4. Professional photos and staging

A quick search online will show you listings of houses that look inviting and warm- enticing enough for you to see yourself living there. But next to those, you’ll find listings that just don’t have that same attraction. 

Staging and quality photos can make that difference. Staging is the process of styling your house- usually by a professional, to look its best to its potential tenants.

This includes furnishings, pictures and decorations. It does cost a bit and it’s often used for higher end rental units. As a landlord, you will have to consider the cost and work out if it’s worth it for your property. 

That said, quality photos are a must for any type of rental. Use a good camera or hire a professional to get shots that showcase your house in its best light. 

5. Advertise and run inspections

Advertising is about making sure your house is visible and attractive to potential clients. 

If you have a property manager, they will take care of the process for you. If you’re doing it on your own, ensure that your home is listed on popular websites like realestate.com and domain.com. You may consider other websites that you find relevant.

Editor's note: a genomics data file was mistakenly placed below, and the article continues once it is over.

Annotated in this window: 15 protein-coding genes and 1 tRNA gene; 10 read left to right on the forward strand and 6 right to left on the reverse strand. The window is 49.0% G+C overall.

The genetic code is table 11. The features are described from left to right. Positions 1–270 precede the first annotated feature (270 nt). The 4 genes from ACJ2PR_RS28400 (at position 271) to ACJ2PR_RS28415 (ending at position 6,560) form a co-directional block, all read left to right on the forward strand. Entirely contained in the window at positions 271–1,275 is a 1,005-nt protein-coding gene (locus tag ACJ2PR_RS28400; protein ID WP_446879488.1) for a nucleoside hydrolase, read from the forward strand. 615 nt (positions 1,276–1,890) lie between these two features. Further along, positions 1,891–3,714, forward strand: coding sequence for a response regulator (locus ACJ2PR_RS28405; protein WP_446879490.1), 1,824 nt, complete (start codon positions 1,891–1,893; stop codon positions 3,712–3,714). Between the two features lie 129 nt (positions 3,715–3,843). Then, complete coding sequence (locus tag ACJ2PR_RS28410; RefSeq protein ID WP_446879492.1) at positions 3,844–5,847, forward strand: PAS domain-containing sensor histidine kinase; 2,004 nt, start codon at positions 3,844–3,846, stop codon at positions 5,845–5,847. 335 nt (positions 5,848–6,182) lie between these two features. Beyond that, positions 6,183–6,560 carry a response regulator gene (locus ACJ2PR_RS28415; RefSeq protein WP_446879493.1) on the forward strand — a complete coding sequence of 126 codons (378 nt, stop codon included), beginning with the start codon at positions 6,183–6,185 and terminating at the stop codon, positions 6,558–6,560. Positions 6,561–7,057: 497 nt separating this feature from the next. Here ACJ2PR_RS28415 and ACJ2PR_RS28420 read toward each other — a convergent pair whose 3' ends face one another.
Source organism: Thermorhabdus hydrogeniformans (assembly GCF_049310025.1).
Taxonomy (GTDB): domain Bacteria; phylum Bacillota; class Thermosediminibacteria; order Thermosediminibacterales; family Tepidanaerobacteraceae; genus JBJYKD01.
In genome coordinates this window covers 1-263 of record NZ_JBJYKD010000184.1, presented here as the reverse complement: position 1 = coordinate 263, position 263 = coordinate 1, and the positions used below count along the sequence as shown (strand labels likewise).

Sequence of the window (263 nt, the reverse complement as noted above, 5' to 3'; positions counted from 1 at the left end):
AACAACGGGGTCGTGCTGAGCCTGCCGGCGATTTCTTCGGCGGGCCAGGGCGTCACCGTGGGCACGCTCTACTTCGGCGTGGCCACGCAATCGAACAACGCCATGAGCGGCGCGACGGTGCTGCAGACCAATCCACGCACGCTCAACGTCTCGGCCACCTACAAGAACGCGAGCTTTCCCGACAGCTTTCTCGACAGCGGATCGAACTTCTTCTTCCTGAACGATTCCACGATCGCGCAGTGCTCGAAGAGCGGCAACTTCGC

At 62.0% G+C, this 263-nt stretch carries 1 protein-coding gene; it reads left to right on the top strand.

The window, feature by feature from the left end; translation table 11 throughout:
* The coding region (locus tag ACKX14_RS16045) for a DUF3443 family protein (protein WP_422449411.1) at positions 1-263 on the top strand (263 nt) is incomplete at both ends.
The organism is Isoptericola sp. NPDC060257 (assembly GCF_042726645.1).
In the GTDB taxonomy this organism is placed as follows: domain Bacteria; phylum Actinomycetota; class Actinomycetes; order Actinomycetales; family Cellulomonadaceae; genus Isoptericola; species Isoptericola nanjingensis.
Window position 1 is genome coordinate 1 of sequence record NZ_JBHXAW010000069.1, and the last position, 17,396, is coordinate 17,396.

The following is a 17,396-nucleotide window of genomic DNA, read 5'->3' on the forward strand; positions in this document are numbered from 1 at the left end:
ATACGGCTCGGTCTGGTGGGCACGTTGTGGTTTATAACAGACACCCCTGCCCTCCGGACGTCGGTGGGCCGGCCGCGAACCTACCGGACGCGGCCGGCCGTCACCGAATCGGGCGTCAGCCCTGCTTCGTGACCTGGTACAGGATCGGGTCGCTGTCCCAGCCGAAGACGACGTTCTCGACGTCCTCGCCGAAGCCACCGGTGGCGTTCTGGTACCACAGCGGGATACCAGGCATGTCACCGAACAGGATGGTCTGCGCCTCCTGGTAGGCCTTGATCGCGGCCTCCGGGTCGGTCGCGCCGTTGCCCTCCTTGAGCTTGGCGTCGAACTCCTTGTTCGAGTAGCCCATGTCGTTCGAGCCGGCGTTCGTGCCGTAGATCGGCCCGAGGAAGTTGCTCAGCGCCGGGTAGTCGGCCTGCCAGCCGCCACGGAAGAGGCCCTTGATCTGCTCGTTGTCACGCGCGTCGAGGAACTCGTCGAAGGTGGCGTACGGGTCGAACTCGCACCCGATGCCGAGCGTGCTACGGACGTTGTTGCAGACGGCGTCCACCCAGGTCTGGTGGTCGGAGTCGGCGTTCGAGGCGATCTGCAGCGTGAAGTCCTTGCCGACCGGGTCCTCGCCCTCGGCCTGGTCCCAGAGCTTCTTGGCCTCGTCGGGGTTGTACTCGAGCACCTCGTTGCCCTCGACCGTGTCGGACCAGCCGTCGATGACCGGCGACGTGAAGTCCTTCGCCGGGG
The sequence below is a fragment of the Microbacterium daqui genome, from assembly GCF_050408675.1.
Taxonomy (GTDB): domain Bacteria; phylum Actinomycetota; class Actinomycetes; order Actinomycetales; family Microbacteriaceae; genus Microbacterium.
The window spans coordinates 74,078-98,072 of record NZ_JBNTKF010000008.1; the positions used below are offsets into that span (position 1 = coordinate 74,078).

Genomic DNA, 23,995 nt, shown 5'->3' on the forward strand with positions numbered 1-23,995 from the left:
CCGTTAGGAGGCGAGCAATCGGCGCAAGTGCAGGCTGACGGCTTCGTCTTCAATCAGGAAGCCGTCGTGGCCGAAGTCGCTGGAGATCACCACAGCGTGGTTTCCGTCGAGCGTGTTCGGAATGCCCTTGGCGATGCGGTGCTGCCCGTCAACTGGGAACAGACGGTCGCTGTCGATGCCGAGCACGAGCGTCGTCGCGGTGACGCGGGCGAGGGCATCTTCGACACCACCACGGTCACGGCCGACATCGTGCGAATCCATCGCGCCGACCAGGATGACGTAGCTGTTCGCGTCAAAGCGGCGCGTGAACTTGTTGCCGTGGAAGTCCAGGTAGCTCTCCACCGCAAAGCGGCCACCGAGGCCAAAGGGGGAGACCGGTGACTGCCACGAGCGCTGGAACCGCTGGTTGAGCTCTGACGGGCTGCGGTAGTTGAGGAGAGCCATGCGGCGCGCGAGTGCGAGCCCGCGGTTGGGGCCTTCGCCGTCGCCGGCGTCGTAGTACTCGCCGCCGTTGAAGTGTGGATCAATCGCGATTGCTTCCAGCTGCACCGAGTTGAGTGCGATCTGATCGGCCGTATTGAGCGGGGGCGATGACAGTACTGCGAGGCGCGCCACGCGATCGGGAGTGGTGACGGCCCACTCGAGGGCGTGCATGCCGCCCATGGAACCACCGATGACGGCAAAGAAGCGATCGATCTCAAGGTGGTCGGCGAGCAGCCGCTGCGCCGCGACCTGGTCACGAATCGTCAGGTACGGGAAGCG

Listing involves compiling quality photos and creating good copy that will help you communicate value to your target renters. Always include details like proximity to local facilities, school catchment zones and other plus points about the area. Once again, an experienced agent will be able to highlight your property’s best selling points effortlessly to readers. 

You’ll also need to decide on inspections times. Think about the type of person targeted and consider their schedules before setting inspection times- weekends tend to be most popular. Your agent will run the inspections for you and help you connect with potential tenants. 

6. Decide on a tenant and the agreement type

Applications will start to come in and with them, the responsibility to choose your tenant. 

To start, go through applications with a discerning eye. Consider the number of people who will be residing there, if they have pets and how long they are renting for. 

Be diligent to run reference checks and find out about their rental history and employment status. Don’t forget to verify identity documents too. Your property agent will have access to the National Tenancy Database where they will screen for red flags like past disputes with landlords, court orders and even bankruptcy. 

Another thing to consider is the type of lease you will be looking at. These are the 3 types: